The hook-up was typ­i­cal of a broad­bill, and it soon came up to see what was go­ing on. How­ever, within 30 min­utes it turned into a purely ver­ti­cal fight, the stub­born fish hold­ing below the boat at 40 me­tres. So I threw my Shi­mano Ti­a­gra into the slower ‘granny gear’ and wound in ev­ery cen­time­tre I could, but the fish al­ways took back ev­ery one I gained.

Broad­bill of­ten cir­cle deep down, so we were mak­ing dra­matic turns with the boat to keep my line away from the hull. At one point, the fish ran un­der the boat and al­most pulled me over­board. I tried my hard­est to keep the line away from the boat, but un­for­tu­nately it rubbed, and snap went the line, send­ing me fly­ing across the cock­pit.

By this stage, I had done per­haps 50 hours worth of sword­fish re­search, spo­ken with nu­mer­ous sword-fish­ing leg­ends and seen more than 10 swords face to face. How­ever, de­spite not catch­ing a sin­gle one, we didn’t lose faith.

Close but no cigar

We set out for a big day on the wa­ter with my cam­era crew in tow, not for a mo­ment imag­in­ing the sort of day it would turn out to be.

We had nu­mer­ous hits on our baits, but waited un­til one was well and truly eaten be­fore re­ally crank­ing and hook­ing-up.

One hour and 45 min­utes later we man­aged to get the sword to the sur­face – and it was a beauty, its girth blow­ing Jed’s and my minds upon rolling boat-side. As for the length, the bill was close to the driver’s win­dow and its tail reached my 7.3m Stab­i­craft Su­per­cab’s tran­som, so you do the math!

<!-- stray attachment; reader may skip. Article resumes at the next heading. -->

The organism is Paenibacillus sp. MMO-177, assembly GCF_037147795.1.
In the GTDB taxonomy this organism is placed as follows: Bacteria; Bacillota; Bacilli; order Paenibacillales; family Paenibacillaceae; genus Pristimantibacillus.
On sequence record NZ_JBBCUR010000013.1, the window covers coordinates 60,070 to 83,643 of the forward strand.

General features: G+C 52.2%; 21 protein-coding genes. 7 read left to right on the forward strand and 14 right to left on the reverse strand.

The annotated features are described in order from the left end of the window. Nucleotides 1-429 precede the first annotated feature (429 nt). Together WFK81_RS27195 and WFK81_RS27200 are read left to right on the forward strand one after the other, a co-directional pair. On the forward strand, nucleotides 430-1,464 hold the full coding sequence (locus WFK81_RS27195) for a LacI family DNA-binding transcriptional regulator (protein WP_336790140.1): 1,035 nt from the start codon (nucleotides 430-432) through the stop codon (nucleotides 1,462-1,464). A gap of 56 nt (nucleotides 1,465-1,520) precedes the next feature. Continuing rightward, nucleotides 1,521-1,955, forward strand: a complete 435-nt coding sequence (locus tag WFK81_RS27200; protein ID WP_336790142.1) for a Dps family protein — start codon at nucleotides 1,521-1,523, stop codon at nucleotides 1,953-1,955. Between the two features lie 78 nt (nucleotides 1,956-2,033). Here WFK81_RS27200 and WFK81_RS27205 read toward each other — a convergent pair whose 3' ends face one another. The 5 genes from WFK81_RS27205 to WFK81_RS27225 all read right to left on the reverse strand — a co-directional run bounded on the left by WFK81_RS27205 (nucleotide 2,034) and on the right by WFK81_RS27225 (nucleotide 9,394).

That’s when we knew that we weren’t go­ing to be able to get this fish with just the two of us and our cam­era­men. So we called on some mates fish­ing close by, and Matt jumped on­board to help. We all watched as the huge fish swam away from us on the sur­face, its gi­gan­tic tail push­ing wa­ter two me­tres to the left and then two me­tres to the right.

If you saw this par­tic­u­lar episode, you might re­mem­ber the look on my face when the hook pulled with the fish on the leader. The IGFA would class that as a caught fish, but to me it felt like a huge loss. Look­ing back on it, we should have stuck a tag in it and cel­e­brated ‘cap­tur­ing’ a 260kg-plus sword. Hind­sight is a won­der­ful thing.

Grad­u­a­tion day

A new day pre­sented new sword-fish­ing op­por­tu­ni­ties, so off we went again. Around 11am our bait was fi­nally in­haled, and I had a feel­ing this was the one, es­pe­cially as we’d brought a se­cret weapon with us on this trip: Jed’s dad Paul Radz.

Thank heav­ens we had Paul on board. He re­minded us to keep calm and not rush it. I had men­tally set my­self up to fight this fish for six hours, and any­thing short of that would be a bonus. The first hour went by re­ally fast and I was so de­ter­mined not to let this fish win. Salted Caramel Tim Tams kept me go­ing!